IN the same way in which rock acts like to proclaim their undying love of performing in front of noisy Scottish crowds, it is customary for visiting sports people to ingratiate themselves with platitudes about their fond memories of competing in Caledonia. The only problem for Zola Budd (whose married name is Pieterse) at Stirling Castle yesterday as she prepared to participate in the inaugural Stirling Marathon on Sunday, is that the only memories she has of Scotland are bad ones.

The last time this 50-year-old from Bloemfontein was in Scotland it was July 1985 and she was competing at Meadowbank Stadium, a teenage lightning rod at the centre of a huge geo-political news story. With her native South Africa being ostracised from the global sporting community as part of the ongoing battle against apartheid (an agreement signed, co-incidentally in Gleneagles) Budd, egged on by the Daily Mail, had sought a UK passport of convenience for the 1984 Olympics, and become a symbol of how western governments could get around the regulations.

The city council hanging a huge sign [“Edinburgh against Apartheid”], leading to a TV blackout, was bad enough. But things really got out of hand when two protesters invaded the track when the race was in full flow, forcing Budd, and her rival Yvonne Murray, to take avoiding action.

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“I don’t really have fond memories,” admitted Budd, now a resident of Myrtle Beach, South Carolina, who until 2014 at least was keeping herself fit by running ultra marathons of up to 50 miles. “The last time I came to Scotland, there were a few demonstrators around on the track. But the Scottish people have always been very supportive.

“It was tough,” recalled the 50-year-old, who famously courted controversy when being accused of tripping home favourite Mary Decker in the 1984 Olympics in Los Angeles. “Because by the time you got to the actual race, you were so exhausted from trying to fight off all the politics. Just getting to the race and being involved was exhausting. I don’t think people realised how tough it was.

“They did come on the track at Meadowbank and it was scary stuff. Today there would be security people on the track but then there weren’t that many. There were two guys there - the police got one but the other lay flat on the inside off the rail and Yvonne and I had to go around him. It was a mile but I almost did the steeple.”

Budd racked up a couple of World Cross Country gold medals and that wasn’t bad considering the baggage that she was forced to drag around with her from one athletics meet to the next. Indeed, it is only in recent times, that she has been able to reconnect with the pure enjoyment she got from running as a child. “I think if I had just been able to be a normal athlete and not the political scapegoat I was made out to be, it would have been so much easier,” she said yesterday. “I’d have liked to have been seen as a runner rather than an easy target. At that time, to blame me for everything that was wrong in South Africa, was very unfair. It’s particularly unfair because I see sport as that sacred area where people can come together. Athletics is very individual. You’re not a team and for me, running is a very spiritual experience, so a lot of things were robbed from me at that stage. Now I’m older, I get back that feeling of running as a child. That freedom.”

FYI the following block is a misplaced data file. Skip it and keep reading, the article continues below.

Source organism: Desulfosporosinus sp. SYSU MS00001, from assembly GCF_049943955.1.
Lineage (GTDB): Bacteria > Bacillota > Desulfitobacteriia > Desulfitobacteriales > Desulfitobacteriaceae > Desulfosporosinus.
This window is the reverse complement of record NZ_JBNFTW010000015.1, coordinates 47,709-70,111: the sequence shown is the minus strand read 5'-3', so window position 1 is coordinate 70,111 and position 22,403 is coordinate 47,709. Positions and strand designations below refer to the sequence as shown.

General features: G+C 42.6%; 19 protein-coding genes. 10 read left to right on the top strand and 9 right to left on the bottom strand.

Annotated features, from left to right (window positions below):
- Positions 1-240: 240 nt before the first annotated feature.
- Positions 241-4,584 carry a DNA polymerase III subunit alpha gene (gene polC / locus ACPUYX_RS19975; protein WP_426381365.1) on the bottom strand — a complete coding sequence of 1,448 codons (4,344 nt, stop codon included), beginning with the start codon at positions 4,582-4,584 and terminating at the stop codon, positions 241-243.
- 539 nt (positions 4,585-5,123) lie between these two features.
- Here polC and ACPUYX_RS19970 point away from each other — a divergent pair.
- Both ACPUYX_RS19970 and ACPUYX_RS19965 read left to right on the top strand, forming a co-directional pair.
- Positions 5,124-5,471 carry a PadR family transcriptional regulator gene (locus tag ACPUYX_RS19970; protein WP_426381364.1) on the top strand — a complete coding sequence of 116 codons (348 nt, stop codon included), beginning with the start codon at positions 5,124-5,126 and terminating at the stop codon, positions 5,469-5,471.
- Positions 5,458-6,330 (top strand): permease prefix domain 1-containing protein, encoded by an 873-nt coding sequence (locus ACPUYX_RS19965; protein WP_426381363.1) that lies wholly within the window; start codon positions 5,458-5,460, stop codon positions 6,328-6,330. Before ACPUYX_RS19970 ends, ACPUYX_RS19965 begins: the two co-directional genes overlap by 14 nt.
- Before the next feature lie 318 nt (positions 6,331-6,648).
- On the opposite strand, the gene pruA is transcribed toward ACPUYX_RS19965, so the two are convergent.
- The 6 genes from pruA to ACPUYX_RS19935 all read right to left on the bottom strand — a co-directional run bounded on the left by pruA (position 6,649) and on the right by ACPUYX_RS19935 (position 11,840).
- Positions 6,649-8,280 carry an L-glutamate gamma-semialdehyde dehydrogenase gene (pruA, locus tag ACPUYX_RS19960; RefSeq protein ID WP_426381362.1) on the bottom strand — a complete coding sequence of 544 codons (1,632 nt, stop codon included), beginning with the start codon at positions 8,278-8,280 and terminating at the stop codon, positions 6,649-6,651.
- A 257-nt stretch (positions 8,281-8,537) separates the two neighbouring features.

As it happens, Budd isn’t the only veteran of that Edinburgh meet among an impressive 7,000 entrants on the start line tomorrow. Liz McColgan-Nuttall tended to run longer distances than Budd but she recalls that meeting in the Scottish capital and there is enough respect between the pair that the Scot can laugh about it all now. “I ran against Zola in Edinburgh - that was when the protesters sat on the track and we all had to hurdle them,” said McColgan-Nuttall. “I beat Zola but I think that was because she got elbowed off the track – and that was just me! It was my upbringing! I said to her today ‘are you running in your bare feet on Sunday?’ She said no so I said ‘that’s a pity because I was going to stand on your feet!’

“What annoyed me most was the people around her,” recalls McColgan-Nuttall. “The circus surrounding it annoyed people but no one bothered as athletes. But I do remember thinking it was really unfair at the time. I shared a room with her a few times and I remember the circus. Her minders didn’t have a clue what they were doing either. It was child abuse, in a way. She was 17, she didn’t know anybody. All of sudden, she is in a foreign country and people were not happy she was here. It was an awful lot for anybody to deal with, not just a 17-year-old who, by the way, was very quiet and immature at 17 because she was sheltered in South Africa. But choices were made, she survived it and is happy and healthy.”

With thankfully less controversy, another waif-like runner is threatening the records of both those distance running greats in the form of Scotland’s own Laura Muir. Having already taken McColgan’s 25-year indoor mark for the 5,000m, her next task is breaking Budd’s 32-year-old British mile record outdoors of 4.17.57secs at the London Anniversary Games on 9 July. “About time,” says Budd. “After 30 years, I think it’s time to take it. And I’d be glad if it were her. Records are made to be broken. They are not yours to keep. They are temporary. And I think she will do it. With the 1500m times she’s been running, she just needs to be in the right race with the right pacing and the right motivation.” And surely to do it all so young makes it even more impressive? “What age is she, 24?” says Budd. “I was 18 when I did it.”